Brian Weiderman

PT, DPT, OCS, CMPT
Clinic Director | Physical Therapist

Brian received his Doctor of Physical Therapy degree from Idaho State University, where he graduated with honors. He received his Bachelor’s degrees in Music and Chemistry from the University of Puget Sound, where he competed in intercollegiate rowing. He is a Board Certified Orthopedic Clinical Specialist (OCS), certified in Augmented Soft Tissue Manipulation (The ASTYM™ System) and is working toward advanced certifications with the North American Institute of Orthopedic Manual Therapy (NAIOMT).

Brian’s treatment approach is customized for every patient, using a mixture of manual therapy, strength and conditioning exercises, and education to improve overall function. His areas of specialty include orthopedic injuries, cervical and lumbar musculoskeletal injuries, and post-surgical rehabilitation. He has a particular interest in treating sports-related injuries and Men’s Health disorders. His passion for teaching is readily observed during specialized bike fits, video gait analysis clinics and injury prevention workshops.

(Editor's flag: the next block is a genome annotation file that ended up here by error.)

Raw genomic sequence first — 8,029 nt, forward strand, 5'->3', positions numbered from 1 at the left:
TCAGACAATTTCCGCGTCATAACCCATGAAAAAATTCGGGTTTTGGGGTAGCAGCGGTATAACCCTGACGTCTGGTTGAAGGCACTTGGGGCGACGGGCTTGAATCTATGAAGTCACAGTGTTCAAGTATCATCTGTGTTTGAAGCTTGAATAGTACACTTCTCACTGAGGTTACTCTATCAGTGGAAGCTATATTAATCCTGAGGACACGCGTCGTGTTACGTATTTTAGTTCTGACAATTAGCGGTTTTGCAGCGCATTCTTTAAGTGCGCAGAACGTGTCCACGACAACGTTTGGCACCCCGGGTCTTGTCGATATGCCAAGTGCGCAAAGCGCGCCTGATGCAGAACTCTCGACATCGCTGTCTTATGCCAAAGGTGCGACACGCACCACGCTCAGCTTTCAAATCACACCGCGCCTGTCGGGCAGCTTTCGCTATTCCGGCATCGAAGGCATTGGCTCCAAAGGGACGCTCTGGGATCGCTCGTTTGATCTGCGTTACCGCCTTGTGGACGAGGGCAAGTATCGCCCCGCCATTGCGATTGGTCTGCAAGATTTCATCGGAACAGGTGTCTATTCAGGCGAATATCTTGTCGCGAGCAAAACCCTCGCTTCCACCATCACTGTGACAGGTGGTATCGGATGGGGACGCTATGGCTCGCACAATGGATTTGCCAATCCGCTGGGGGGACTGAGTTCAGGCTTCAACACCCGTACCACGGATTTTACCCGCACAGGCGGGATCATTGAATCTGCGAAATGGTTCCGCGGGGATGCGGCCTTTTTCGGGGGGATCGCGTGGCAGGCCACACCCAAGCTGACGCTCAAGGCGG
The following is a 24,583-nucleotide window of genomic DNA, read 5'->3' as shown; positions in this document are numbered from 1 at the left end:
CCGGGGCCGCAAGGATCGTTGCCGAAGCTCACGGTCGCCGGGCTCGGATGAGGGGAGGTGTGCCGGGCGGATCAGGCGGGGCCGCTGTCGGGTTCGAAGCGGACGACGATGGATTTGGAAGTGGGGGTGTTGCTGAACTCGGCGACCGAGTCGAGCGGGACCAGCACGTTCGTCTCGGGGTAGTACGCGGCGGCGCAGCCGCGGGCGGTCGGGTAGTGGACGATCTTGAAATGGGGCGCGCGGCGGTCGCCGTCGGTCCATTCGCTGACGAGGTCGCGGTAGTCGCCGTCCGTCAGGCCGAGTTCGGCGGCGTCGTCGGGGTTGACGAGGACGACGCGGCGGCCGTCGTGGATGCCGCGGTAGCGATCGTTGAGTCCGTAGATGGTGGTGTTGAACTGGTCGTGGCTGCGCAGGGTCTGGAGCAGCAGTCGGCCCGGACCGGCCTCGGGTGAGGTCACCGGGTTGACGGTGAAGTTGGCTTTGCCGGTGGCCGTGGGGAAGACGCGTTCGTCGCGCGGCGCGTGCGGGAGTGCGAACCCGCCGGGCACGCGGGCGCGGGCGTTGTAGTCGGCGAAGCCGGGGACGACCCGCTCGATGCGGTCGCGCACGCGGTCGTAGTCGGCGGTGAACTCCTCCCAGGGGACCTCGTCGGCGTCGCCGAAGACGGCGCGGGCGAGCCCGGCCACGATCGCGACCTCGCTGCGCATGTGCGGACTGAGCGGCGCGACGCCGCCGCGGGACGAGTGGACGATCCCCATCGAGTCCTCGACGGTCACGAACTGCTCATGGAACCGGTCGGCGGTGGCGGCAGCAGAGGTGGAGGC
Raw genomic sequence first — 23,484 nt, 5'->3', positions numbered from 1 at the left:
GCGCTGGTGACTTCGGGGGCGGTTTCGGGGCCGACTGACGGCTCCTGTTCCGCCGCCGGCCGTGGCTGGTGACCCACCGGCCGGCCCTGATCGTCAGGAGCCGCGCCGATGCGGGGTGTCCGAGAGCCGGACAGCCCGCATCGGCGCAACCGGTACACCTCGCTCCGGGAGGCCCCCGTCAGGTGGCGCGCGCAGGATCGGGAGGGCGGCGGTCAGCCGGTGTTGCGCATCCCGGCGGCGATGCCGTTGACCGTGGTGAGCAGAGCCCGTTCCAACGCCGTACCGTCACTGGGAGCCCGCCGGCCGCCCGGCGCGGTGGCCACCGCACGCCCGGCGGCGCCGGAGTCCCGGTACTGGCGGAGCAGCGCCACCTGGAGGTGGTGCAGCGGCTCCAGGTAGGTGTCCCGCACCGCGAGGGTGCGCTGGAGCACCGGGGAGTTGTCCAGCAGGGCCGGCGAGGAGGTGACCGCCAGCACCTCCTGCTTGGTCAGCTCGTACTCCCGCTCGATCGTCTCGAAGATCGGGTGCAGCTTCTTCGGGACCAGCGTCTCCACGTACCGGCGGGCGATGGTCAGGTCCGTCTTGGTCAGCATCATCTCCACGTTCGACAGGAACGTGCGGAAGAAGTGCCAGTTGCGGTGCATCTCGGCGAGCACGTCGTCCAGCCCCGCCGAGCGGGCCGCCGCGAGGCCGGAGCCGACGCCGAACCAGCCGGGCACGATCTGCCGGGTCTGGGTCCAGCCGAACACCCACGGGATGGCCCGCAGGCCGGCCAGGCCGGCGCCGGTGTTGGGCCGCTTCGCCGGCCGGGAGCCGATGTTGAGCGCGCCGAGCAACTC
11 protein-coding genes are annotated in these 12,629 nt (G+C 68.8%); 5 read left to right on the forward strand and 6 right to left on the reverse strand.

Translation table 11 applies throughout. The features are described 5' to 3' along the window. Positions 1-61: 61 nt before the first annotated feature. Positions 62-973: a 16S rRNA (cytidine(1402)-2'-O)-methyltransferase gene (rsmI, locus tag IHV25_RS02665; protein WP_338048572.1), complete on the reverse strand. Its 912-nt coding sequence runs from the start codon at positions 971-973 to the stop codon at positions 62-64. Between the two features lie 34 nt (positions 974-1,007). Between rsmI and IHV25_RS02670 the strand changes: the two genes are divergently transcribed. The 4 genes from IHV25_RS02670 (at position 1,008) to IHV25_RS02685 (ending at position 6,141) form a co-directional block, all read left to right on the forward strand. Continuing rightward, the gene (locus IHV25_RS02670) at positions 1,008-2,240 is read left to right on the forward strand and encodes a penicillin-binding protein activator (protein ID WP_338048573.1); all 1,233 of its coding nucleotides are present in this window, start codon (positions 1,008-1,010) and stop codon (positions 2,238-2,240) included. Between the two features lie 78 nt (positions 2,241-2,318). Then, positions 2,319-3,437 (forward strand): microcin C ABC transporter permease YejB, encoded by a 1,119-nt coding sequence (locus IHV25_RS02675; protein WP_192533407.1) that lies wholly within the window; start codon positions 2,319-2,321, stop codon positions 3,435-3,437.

Brian can offer unique views on rehabilitation and patient education by drawing on his extensive background in guiding and instructing clients on mountaineering, rock climbing, and sea kayaking expeditions throughout North America. When not working you can expect he’ll be out taking advantage of the best of what Idaho has to offer for rock climbing, telemark skiing, mountain biking, and hiking.

Articles written by Brian Weiderman

The Healthy Spin on Cycling

One misstep on a soccer field on Mexico’s Isla San Marcos was all it took. I couldn’t believe I was sidelined from skiing for an entire season! After my ACL tear and subsequent reconstruction surgery, it would be at least July before I was back in rock climbing shape. I dove headlong into my rehab and, under the advice of my physical therapist, took up cycling as a form of rehab and training. By the time summer rolled around I was hooked and had purchased a new mountain bike. Toiling up those hills took effort, but that view was worth it.

cycling
Core Stability Training for the Cyclist? You Bet!

As the winter drags on, those of us who prefer two wheels to two planks start thinking again of bicycling outside. All those hours on the trainer can drain the motivation of even the most ardent cyclist. So why not jump off the bike and prepare yourself for that first group ride or race by working on core strength? At first, core stability training for cycling may seem unnecessary. The powerhouses of cycling lie in the hip extensors (the gluteus maximus).